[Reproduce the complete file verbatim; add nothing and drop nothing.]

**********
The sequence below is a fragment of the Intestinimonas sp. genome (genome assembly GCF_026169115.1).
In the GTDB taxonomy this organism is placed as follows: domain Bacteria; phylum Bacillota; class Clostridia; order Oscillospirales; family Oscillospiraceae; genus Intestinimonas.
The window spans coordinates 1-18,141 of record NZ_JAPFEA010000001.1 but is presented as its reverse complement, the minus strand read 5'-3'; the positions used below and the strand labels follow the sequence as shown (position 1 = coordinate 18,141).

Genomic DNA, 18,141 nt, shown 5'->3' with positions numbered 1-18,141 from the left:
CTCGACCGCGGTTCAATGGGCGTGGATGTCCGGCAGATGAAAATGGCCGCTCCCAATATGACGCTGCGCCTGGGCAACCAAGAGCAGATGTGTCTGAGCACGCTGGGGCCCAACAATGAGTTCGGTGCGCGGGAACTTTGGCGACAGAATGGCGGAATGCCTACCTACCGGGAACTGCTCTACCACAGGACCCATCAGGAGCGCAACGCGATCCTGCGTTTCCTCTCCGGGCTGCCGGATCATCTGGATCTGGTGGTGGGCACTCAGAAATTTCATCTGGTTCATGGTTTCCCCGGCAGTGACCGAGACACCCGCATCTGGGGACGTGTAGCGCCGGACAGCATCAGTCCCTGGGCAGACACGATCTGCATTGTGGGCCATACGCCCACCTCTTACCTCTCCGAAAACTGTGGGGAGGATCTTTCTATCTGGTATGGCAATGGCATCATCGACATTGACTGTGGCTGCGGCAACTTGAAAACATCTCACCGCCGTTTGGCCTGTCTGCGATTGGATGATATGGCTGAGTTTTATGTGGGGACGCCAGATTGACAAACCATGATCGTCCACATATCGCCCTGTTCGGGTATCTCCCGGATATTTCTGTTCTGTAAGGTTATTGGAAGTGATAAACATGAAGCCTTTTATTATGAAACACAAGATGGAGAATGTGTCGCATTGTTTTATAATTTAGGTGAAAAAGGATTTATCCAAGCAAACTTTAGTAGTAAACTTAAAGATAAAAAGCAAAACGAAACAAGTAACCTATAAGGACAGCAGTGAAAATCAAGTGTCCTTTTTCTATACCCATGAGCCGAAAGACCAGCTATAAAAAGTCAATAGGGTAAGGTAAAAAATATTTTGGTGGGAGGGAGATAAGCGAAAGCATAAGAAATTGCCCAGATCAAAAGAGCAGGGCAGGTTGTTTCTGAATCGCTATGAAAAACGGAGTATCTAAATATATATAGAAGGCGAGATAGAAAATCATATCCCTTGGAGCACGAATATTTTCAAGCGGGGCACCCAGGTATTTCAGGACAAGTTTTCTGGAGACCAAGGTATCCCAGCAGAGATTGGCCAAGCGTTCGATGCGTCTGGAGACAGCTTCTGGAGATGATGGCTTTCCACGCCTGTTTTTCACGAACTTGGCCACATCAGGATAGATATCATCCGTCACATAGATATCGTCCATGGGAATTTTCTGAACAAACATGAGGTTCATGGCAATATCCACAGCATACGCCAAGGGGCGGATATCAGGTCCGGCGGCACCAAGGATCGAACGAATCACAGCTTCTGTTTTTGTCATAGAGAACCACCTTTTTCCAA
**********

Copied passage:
The sequence below is a fragment of the Intestinimonas sp. genome (genome assembly GCF_026169115.1).
In the GTDB taxonomy this organism is placed as follows: domain Bacteria; phylum Bacillota; class Clostridia; order Oscillospirales; family Oscillospiraceae; genus Intestinimonas.
The window spans coordinates 1-18,141 of record NZ_JAPFEA010000001.1 but is presented as its reverse complement, the minus strand read 5'-3'; the positions used below and the strand labels follow the sequence as shown (position 1 = coordinate 18,141).

Genomic DNA, 18,141 nt, shown 5'->3' with positions numbered 1-18,141 from the left:
CTCGACCGCGGTTCAATGGGCGTGGATGTCCGGCAGATGAAAATGGCCGCTCCCAATATGACGCTGCGCCTGGGCAACCAAGAGCAGATGTGTCTGAGCACGCTGGGGCCCAACAATGAGTTCGGTGCGCGGGAACTTTGGCGACAGAATGGCGGAATGCCTACCTACCGGGAACTGCTCTACCACAGGACCCATCAGGAGCGCAACGCGATCCTGCGTTTCCTCTCCGGGCTGCCGGATCATCTGGATCTGGTGGTGGGCACTCAGAAATTTCATCTGGTTCATGGTTTCCCCGGCAGTGACCGAGACACCCGCATCTGGGGACGTGTAGCGCCGGACAGCATCAGTCCCTGGGCAGACACGATCTGCATTGTGGGCCATACGCCCACCTCTTACCTCTCCGAAAACTGTGGGGAGGATCTTTCTATCTGGTATGGCAATGGCATCATCGACATTGACTGTGGCTGCGGCAACTTGAAAACATCTCACCGCCGTTTGGCCTGTCTGCGATTGGATGATATGGCTGAGTTTTATGTGGGGACGCCAGATTGACAAACCATGATCGTCCACATATCGCCCTGTTCGGGTATCTCCCGGATATTTCTGTTCTGTAAGGTTATTGGAAGTGATAAACATGAAGCCTTTTATTATGAAACACAAGATGGAGAATGTGTCGCATTGTTTTATAATTTAGGTGAAAAAGGATTTATCCAAGCAAACTTTAGTAGTAAACTTAAAGATAAAAAGCAAAACGAAACAAGTAACCTATAAGGACAGCAGTGAAAATCAAGTGTCCTTTTTCTATACCCATGAGCCGAAAGACCAGCTATAAAAAGTCAATAGGGTAAGGTAAAAAATATTTTGGTGGGAGGGAGATAAGCGAAAGCATAAGAAATTGCCCAGATCAAAAGAGCAGGGCAGGTTGTTTCTGAATCGCTATGAAAAACGGAGTATCTAAATATATATAGAAGGCGAGATAGAAAATCATATCCCTTGGAGCACGAATATTTTCAAGCGGGGCACCCAGGTATTTCAGGACAAGTTTTCTGGAGACCAAGGTATCCCAGCAGAGATTGGCCAAGCGTTCGATGCGTCTGGAGACAGCTTCTGGAGATGATGGCTTTCCACGCCTGTTTTTCACGAACTTGGCCACATCAGGATAGATATCATCCGTCACATAGATATCGTCCATGGGAATTTTCTGAACAAACATGAGGTTCATGGCAATATCCACAGCATACGCCAAGGGGCGGATATCAGGTCCGGCGGCACCAAGGATCGAACGAATCACAGCTTCTGTTTTTGTCATAGAGAACCACCTTTTTCCAA